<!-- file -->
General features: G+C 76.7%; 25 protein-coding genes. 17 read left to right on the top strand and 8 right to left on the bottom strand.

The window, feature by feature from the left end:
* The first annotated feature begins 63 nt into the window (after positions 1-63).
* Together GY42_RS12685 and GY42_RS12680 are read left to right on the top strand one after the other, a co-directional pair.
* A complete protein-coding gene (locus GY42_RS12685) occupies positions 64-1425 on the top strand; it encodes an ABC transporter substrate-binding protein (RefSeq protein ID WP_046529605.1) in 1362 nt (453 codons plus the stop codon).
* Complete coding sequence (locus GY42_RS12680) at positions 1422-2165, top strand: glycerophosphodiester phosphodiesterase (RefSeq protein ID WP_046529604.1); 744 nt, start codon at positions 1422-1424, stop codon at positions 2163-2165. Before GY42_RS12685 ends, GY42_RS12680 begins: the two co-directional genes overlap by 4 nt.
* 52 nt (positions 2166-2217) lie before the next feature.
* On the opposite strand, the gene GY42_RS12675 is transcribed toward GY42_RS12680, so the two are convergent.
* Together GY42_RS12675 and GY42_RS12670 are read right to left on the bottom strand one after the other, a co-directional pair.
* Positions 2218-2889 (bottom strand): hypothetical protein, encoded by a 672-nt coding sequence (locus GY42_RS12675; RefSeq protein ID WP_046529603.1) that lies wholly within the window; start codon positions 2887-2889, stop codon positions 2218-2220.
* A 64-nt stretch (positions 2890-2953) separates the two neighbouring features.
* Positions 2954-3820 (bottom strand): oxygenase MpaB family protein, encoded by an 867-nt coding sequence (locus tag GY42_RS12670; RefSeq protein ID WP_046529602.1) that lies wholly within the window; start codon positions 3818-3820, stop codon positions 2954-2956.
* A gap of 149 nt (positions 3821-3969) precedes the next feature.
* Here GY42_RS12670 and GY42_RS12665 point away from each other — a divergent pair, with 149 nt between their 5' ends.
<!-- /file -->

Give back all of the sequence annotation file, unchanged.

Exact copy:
General features: G+C 76.7%; 25 protein-coding genes. 17 read left to right on the top strand and 8 right to left on the bottom strand.

The window, feature by feature from the left end:
* The first annotated feature begins 63 nt into the window (after positions 1-63).
* Together GY42_RS12685 and GY42_RS12680 are read left to right on the top strand one after the other, a co-directional pair.
* A complete protein-coding gene (locus GY42_RS12685) occupies positions 64-1425 on the top strand; it encodes an ABC transporter substrate-binding protein (RefSeq protein ID WP_046529605.1) in 1362 nt (453 codons plus the stop codon).
* Complete coding sequence (locus GY42_RS12680) at positions 1422-2165, top strand: glycerophosphodiester phosphodiesterase (RefSeq protein ID WP_046529604.1); 744 nt, start codon at positions 1422-1424, stop codon at positions 2163-2165. Before GY42_RS12685 ends, GY42_RS12680 begins: the two co-directional genes overlap by 4 nt.
* 52 nt (positions 2166-2217) lie before the next feature.
* On the opposite strand, the gene GY42_RS12675 is transcribed toward GY42_RS12680, so the two are convergent.
* Together GY42_RS12675 and GY42_RS12670 are read right to left on the bottom strand one after the other, a co-directional pair.
* Positions 2218-2889 (bottom strand): hypothetical protein, encoded by a 672-nt coding sequence (locus GY42_RS12675; RefSeq protein ID WP_046529603.1) that lies wholly within the window; start codon positions 2887-2889, stop codon positions 2218-2220.
* A 64-nt stretch (positions 2890-2953) separates the two neighbouring features.
* Positions 2954-3820 (bottom strand): oxygenase MpaB family protein, encoded by an 867-nt coding sequence (locus tag GY42_RS12670; RefSeq protein ID WP_046529602.1) that lies wholly within the window; start codon positions 3818-3820, stop codon positions 2954-2956.
* A gap of 149 nt (positions 3821-3969) precedes the next feature.
* Here GY42_RS12670 and GY42_RS12665 point away from each other — a divergent pair, with 149 nt between their 5' ends.